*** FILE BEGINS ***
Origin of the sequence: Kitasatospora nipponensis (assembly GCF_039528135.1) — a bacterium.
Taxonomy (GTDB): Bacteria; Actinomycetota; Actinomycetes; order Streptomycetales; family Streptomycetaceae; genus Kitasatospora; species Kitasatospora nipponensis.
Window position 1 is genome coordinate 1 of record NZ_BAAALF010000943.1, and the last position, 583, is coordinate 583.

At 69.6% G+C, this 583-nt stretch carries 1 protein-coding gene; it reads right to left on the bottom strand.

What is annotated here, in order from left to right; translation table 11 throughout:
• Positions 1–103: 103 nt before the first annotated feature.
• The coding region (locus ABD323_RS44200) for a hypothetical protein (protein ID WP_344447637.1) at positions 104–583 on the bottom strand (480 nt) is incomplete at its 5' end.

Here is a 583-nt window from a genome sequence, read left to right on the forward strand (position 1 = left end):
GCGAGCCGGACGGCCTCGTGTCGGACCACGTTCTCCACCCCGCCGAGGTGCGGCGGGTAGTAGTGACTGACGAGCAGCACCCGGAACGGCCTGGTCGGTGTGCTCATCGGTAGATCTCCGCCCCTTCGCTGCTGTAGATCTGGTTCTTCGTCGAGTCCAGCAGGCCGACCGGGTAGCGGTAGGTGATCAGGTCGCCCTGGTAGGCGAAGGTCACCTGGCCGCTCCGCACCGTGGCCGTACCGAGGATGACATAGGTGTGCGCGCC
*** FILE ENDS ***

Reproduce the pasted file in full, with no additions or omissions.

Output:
Origin of the sequence: Kitasatospora nipponensis (assembly GCF_039528135.1) — a bacterium.
Taxonomy (GTDB): Bacteria; Actinomycetota; Actinomycetes; order Streptomycetales; family Streptomycetaceae; genus Kitasatospora; species Kitasatospora nipponensis.
Window position 1 is genome coordinate 1 of record NZ_BAAALF010000943.1, and the last position, 583, is coordinate 583.

At 69.6% G+C, this 583-nt stretch carries 1 protein-coding gene; it reads right to left on the bottom strand.

What is annotated here, in order from left to right; translation table 11 throughout:
• Positions 1–103: 103 nt before the first annotated feature.
• The coding region (locus ABD323_RS44200) for a hypothetical protein (protein ID WP_344447637.1) at positions 104–583 on the bottom strand (480 nt) is incomplete at its 5' end.

Here is a 583-nt window from a genome sequence, read left to right on the forward strand (position 1 = left end):
GCGAGCCGGACGGCCTCGTGTCGGACCACGTTCTCCACCCCGCCGAGGTGCGGCGGGTAGTAGTGACTGACGAGCAGCACCCGGAACGGCCTGGTCGGTGTGCTCATCGGTAGATCTCCGCCCCTTCGCTGCTGTAGATCTGGTTCTTCGTCGAGTCCAGCAGGCCGACCGGGTAGCGGTAGGTGATCAGGTCGCCCTGGTAGGCGAAGGTCACCTGGCCGCTCCGCACCGTGGCCGTACCGAGGATGACATAGGTGTGCGCGCC